|M5||Globular Cluster||Serpens Caput||M5 is, under extremely good conditions, just visible to the naked eye as a faint "star" 0.37 of a degree (22' (arcmin)) north-west of star 5 Serpentis. Binoculars and/or small telescopes resolve the object as non-stellar.|
|M13||Globular Cluster||Hercules||About one third of the way from Vega to Arcturus, four bright stars in Herculēs form the Keystone asterism, the broad torso of the hero. M13 can be seen in this asterism 2⁄3 of the way north (by west) from Zeta to Eta Herculis. Although only telescopes with great light-gathering capability fully resolve the stars of the cluster, M13 may be visible to the naked eye depending on circumstances. With a low-power telescope, Messier 13 looks like a comet or fuzzy patch. The cluster is visible throughout the year from latitudes greater than 36 degrees north, with the longest visibility during Northern Hemisphere spring and summer.
It is located at right ascension 16h 41.7m, declination +36° 28'. With an apparent magnitude of 5.8, it is barely visible with the naked eye on clear nights. Its diameter is about 23 arcminutes and it is readily viewable in small telescopes. Nearby is NGC 6207, a 12th-magnitude edge-on galaxy that lies 28 arcminutes directly northeast. A small galaxy, IC 4617, lies halfway between NGC 6207 and M13, north-northeast of the large globular cluster's center.
In traditional binoculars, the Hercules Globular Cluster appears as a round patch of light. At least four inches of telescope aperture resolves stars in M13's outer extent as small pinpoints of light. However, only larger telescopes resolve stars further into the center of the cluster
|M92||Globular Cluster||Hercules||It is one of the brighter of its sort in apparent magnitude in the northern hemisphere and in its absolute magnitude in the galaxy, but it is often overlooked by amateur astronomers due to angular proximity to bright cluster Messier 13, about 20% closer. Though when compared to M13, M92 is only slightly less bright, but about 1/3 less extended. It is visible to the naked eye under very good viewing conditions. With a small telescope, M92 can be seen as a nebulous smudge even in a severely light-polluted sky, and can be further resolved in darker conditions.|
|M12||Globular Cluster||Ophiuchus||Roughly 3° northwest from the cluster M10 and 5.6° east southeast from star Lambda Ophiuchi, M12 is about 16,400 light-years (5,000 parsecs) from Earth and has a spatial diameter of about 75 light-years. The brightest stars of M12 are of 12th magnitude. With a Shapley-Sawyer rating of IX, it is rather loosely packed for a globular and was once thought to be a tightly concentrated open cluster. Thirteen variable stars have been recorded in this cluster. M12 is approaching us at a velocity of 16 km/s|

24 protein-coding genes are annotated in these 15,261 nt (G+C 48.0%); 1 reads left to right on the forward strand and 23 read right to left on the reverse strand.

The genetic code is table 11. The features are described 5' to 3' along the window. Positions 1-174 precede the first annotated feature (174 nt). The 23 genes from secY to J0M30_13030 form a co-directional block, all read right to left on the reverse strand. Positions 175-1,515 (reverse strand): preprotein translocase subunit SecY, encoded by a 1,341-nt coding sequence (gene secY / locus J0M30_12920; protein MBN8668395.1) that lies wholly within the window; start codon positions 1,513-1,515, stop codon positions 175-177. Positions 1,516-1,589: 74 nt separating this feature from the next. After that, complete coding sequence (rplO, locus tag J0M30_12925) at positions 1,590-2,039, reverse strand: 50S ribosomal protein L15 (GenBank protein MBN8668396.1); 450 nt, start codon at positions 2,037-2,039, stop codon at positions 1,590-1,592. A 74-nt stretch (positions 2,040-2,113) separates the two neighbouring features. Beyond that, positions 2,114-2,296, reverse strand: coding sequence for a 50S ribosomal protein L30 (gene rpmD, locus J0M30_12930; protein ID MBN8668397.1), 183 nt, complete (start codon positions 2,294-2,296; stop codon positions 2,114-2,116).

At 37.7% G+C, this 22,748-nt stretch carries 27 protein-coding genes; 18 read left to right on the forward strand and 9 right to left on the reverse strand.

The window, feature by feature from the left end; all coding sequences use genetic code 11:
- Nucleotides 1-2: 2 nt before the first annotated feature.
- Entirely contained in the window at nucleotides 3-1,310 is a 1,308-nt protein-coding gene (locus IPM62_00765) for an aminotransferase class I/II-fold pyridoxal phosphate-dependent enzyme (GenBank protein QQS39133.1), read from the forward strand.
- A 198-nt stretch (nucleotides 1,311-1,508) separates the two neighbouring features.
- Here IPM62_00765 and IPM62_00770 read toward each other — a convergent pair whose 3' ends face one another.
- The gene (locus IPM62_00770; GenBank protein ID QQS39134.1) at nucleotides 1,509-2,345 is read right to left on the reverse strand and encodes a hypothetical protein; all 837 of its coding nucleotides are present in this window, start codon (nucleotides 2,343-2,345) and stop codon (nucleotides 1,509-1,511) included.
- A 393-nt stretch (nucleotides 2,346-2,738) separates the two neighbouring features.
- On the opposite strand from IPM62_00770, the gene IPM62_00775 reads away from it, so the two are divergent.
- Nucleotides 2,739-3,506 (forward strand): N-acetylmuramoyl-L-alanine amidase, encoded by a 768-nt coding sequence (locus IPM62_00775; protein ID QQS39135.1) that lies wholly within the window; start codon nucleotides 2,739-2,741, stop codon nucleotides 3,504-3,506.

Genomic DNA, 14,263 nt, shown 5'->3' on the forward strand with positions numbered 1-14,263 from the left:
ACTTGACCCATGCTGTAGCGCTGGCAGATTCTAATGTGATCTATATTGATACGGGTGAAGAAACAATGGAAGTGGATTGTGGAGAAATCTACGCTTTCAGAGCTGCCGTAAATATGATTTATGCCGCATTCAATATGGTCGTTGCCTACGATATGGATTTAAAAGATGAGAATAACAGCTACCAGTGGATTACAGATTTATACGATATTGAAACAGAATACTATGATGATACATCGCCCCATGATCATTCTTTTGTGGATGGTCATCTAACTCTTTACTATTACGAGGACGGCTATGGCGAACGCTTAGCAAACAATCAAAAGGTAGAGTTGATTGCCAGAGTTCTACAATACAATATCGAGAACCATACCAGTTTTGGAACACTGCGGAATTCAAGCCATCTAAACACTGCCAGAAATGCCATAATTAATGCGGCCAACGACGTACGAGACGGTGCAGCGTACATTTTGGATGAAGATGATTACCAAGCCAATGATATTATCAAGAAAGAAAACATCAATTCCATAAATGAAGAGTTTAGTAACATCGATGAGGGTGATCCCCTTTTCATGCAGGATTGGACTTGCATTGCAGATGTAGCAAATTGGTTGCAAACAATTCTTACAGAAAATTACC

|M10||Globular Cluster||Ophiuchus||Messier 10 can be found in Ophiuchus very close to another cluster, M12. To quickly find it, scan the area north of the Scorpion's tail from the constellation Scorpius. M10 sits near the center of Ophiuchus.|
|IC 4665||Open Cluster||Ophiuchus||IC 4665 (Collinder 349 / Melotte 179) is an open cluster in the constellation Ophiuchus. It was discovered by Philippe Loys de Chéseaux in 1745. The cluster began to develop less than 40 million years ago, and lies about 1,400 light years away from Earth. It is easily visible in the smallest of telescopes and also with binoculars. From a sufficiently dark place it is also visible to the naked eye. It is one of the brightest clusters not to be cataloged by Charles Messier or William Herschel, probably because it is so loose and coarse.|
|M19||Globular Cluster||Ophiuchus||One of these objects is Messier 19, a globular star cluster located in the constellation Ophiuchus. Of all the known globular clusters, M19 appears to be one of the most oblate (i.e. flattest) in the night sky. Discovered by William Herschel, this cluster is relatively difficult to spot with the naked eye, and appears as a fuzzy point of light with the help of magnification.|